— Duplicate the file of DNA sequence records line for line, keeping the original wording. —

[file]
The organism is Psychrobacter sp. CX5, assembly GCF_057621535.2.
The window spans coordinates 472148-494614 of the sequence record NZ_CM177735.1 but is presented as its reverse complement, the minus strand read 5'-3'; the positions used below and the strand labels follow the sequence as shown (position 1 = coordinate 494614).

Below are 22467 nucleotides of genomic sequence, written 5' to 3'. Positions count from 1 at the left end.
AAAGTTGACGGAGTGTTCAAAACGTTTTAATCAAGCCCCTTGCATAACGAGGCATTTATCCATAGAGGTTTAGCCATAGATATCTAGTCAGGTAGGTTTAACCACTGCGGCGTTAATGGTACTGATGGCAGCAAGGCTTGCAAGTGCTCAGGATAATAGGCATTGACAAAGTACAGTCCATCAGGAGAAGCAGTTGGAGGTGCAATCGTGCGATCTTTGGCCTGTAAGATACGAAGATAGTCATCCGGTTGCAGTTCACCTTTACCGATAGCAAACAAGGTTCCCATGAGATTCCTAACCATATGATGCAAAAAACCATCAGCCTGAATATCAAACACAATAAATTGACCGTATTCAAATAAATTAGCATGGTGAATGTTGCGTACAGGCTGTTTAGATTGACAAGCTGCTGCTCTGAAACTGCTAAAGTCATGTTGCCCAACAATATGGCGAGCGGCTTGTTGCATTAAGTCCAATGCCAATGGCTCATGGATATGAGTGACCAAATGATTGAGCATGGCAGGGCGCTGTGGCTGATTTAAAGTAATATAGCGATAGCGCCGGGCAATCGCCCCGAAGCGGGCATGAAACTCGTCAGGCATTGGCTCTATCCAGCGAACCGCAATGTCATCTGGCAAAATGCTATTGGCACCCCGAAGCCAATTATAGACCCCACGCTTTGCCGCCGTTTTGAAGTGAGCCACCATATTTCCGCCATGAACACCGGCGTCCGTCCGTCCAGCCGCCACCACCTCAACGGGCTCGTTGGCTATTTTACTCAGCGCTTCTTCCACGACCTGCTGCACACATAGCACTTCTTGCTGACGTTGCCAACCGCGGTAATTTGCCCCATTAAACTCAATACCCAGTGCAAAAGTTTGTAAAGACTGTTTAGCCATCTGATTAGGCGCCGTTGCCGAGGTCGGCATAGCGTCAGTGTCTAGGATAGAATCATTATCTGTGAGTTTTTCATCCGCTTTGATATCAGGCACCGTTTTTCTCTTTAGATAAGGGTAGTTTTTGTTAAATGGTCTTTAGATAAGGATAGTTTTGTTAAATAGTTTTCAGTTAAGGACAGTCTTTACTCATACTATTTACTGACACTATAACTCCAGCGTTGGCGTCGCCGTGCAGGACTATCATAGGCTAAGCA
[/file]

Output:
The organism is Psychrobacter sp. CX5, assembly GCF_057621535.2.
The window spans coordinates 472148-494614 of the sequence record NZ_CM177735.1 but is presented as its reverse complement, the minus strand read 5'-3'; the positions used below and the strand labels follow the sequence as shown (position 1 = coordinate 494614).

Below are 22467 nucleotides of genomic sequence, written 5' to 3'. Positions count from 1 at the left end.
AAAGTTGACGGAGTGTTCAAAACGTTTTAATCAAGCCCCTTGCATAACGAGGCATTTATCCATAGAGGTTTAGCCATAGATATCTAGTCAGGTAGGTTTAACCACTGCGGCGTTAATGGTACTGATGGCAGCAAGGCTTGCAAGTGCTCAGGATAATAGGCATTGACAAAGTACAGTCCATCAGGAGAAGCAGTTGGAGGTGCAATCGTGCGATCTTTGGCCTGTAAGATACGAAGATAGTCATCCGGTTGCAGTTCACCTTTACCGATAGCAAACAAGGTTCCCATGAGATTCCTAACCATATGATGCAAAAAACCATCAGCCTGAATATCAAACACAATAAATTGACCGTATTCAAATAAATTAGCATGGTGAATGTTGCGTACAGGCTGTTTAGATTGACAAGCTGCTGCTCTGAAACTGCTAAAGTCATGTTGCCCAACAATATGGCGAGCGGCTTGTTGCATTAAGTCCAATGCCAATGGCTCATGGATATGAGTGACCAAATGATTGAGCATGGCAGGGCGCTGTGGCTGATTTAAAGTAATATAGCGATAGCGCCGGGCAATCGCCCCGAAGCGGGCATGAAACTCGTCAGGCATTGGCTCTATCCAGCGAACCGCAATGTCATCTGGCAAAATGCTATTGGCACCCCGAAGCCAATTATAGACCCCACGCTTTGCCGCCGTTTTGAAGTGAGCCACCATATTTCCGCCATGAACACCGGCGTCCGTCCGTCCAGCCGCCACCACCTCAACGGGCTCGTTGGCTATTTTACTCAGCGCTTCTTCCACGACCTGCTGCACACATAGCACTTCTTGCTGACGTTGCCAACCGCGGTAATTTGCCCCATTAAACTCAATACCCAGTGCAAAAGTTTGTAAAGACTGTTTAGCCATCTGATTAGGCGCCGTTGCCGAGGTCGGCATAGCGTCAGTGTCTAGGATAGAATCATTATCTGTGAGTTTTTCATCCGCTTTGATATCAGGCACCGTTTTTCTCTTTAGATAAGGGTAGTTTTTGTTAAATGGTCTTTAGATAAGGATAGTTTTGTTAAATAGTTTTCAGTTAAGGACAGTCTTTACTCATACTATTTACTGACACTATAACTCCAGCGTTGGCGTCGCCGTGCAGGACTATCATAGGCTAAGCA